Food Feature of the Week: Lunar New Year



As many of you know, this past week cultures across the world celebrated the Lunar New Year. This event marks the beginning of the year of calendars that are based on the lunar cycle. We frequently know this date as simply Chinese New Year, but other festivals fall on this day as well, such as Tét, Korean New Year, and many more!


One of the best parts about holidays is the special dishes made to commemorate the entrance of the New Year. Many recipes made on Chinese New Year are presented in order to ensure a plentiful year to come. For example, noodles are featured as a representation of long life, and sweet desserts such as sticky rice symbolize rich, sweet, and abundant life. Notably, on Chinese New Year foods gain significance from their qualities as homonyms, or words that spell or sound the same as other words. Tangerines and oranges are popular because their Chinese names sound like luck and wealth, respectively. Words for different types of fish often sound like those for wish and abundance, so meals on New Year’s Eve frequently feature fish towards the end of the courses.


The Vietnamese New Year Celebration Tét tends to mostly be vegetable-based because it is believed to be good luck to start the New Year as a vegetarian. One of the most popular Tét dishes is banh bhung, a broiled rice cake wrapped in banana leaves, a traditional celebratory dish. This portable dish notably was fed to the early soldiers, particularly during the victory of the Dong Da battle over the Chinese, which occurred during Tét in the late 19th century.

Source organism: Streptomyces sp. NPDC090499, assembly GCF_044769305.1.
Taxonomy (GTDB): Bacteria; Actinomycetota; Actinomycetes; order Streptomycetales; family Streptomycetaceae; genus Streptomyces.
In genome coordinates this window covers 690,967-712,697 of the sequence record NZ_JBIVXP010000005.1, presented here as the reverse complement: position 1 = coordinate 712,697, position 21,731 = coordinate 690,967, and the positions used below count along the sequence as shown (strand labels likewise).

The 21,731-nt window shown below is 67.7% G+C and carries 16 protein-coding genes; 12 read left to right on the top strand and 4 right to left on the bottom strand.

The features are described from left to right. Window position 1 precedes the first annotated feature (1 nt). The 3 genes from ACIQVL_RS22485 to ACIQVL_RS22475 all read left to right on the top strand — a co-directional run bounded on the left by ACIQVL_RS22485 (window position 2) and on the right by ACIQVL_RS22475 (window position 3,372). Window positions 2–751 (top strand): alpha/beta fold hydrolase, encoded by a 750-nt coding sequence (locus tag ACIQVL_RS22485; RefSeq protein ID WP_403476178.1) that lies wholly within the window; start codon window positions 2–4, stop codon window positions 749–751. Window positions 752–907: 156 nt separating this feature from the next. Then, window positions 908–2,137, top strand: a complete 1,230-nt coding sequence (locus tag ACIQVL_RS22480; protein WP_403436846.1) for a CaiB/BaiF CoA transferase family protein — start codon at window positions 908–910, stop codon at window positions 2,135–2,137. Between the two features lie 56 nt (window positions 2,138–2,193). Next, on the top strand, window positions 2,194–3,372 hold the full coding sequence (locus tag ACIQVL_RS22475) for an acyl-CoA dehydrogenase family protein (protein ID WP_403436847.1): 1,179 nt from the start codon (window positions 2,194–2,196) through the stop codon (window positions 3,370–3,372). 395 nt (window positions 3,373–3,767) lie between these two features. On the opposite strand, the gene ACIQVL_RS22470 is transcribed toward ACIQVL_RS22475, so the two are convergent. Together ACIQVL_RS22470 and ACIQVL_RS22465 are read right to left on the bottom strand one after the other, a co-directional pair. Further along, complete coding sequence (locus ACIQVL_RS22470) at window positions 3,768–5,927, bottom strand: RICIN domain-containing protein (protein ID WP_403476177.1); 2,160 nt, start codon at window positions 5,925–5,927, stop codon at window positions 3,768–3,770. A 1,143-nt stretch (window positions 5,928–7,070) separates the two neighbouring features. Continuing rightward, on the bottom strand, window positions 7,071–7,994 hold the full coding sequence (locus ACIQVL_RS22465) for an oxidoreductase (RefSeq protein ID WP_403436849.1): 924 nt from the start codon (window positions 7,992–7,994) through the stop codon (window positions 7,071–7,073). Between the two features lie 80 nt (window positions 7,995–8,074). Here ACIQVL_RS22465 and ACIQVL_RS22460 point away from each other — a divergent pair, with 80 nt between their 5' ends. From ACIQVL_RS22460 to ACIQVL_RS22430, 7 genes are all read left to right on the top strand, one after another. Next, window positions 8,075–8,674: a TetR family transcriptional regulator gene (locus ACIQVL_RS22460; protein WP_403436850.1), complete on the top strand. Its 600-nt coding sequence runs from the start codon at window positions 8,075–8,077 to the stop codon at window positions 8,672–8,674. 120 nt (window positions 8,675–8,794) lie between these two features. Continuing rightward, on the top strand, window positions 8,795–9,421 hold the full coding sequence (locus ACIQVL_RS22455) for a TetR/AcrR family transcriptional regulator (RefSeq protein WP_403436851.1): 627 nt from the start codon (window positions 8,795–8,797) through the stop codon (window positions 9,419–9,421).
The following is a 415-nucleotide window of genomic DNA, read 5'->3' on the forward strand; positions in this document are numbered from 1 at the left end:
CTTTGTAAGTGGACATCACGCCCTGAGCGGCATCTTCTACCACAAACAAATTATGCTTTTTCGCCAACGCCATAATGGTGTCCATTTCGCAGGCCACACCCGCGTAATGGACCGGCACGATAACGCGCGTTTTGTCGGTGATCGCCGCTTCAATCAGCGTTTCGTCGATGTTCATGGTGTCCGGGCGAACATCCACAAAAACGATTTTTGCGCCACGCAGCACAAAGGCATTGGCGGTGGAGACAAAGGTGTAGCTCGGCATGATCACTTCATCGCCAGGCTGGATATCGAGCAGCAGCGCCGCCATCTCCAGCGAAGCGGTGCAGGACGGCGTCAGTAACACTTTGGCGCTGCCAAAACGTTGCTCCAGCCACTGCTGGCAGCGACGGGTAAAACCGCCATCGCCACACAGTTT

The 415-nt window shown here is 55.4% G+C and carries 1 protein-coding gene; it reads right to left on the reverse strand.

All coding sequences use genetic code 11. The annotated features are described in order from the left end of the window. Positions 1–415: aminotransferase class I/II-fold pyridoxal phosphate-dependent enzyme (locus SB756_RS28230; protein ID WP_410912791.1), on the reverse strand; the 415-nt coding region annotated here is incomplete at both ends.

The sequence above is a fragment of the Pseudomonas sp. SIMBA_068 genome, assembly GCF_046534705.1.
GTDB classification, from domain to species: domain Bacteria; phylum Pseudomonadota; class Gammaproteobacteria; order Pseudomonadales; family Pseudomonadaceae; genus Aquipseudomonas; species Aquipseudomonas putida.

Traditional Korean New Year dishes include white rice cake soup, mung-bean cakes, and sweet rice beverages. These dishes are significant because of their circular shape, debated to either be referencing coins or the sun, and because of the cleanliness and purity represented by the white rice and clear broth.


Happy New Year!

Photo courtesy of Flickr/sonictk.

Advertisements
This entry was posted in Uncategorized. Bookmark the permalink.

Leave a Reply

Fill in your details below or click an icon to log in:

WordPress.com Logo

You are commenting using your WordPress.com account. Log Out / Change )

Twitter picture

You are commenting using your Twitter account. Log Out / Change )

Facebook photo

You are commenting using your Facebook account. Log Out / Change )

Google+ photo

You are commenting using your Google+ account. Log Out / Change )

Connecting to %s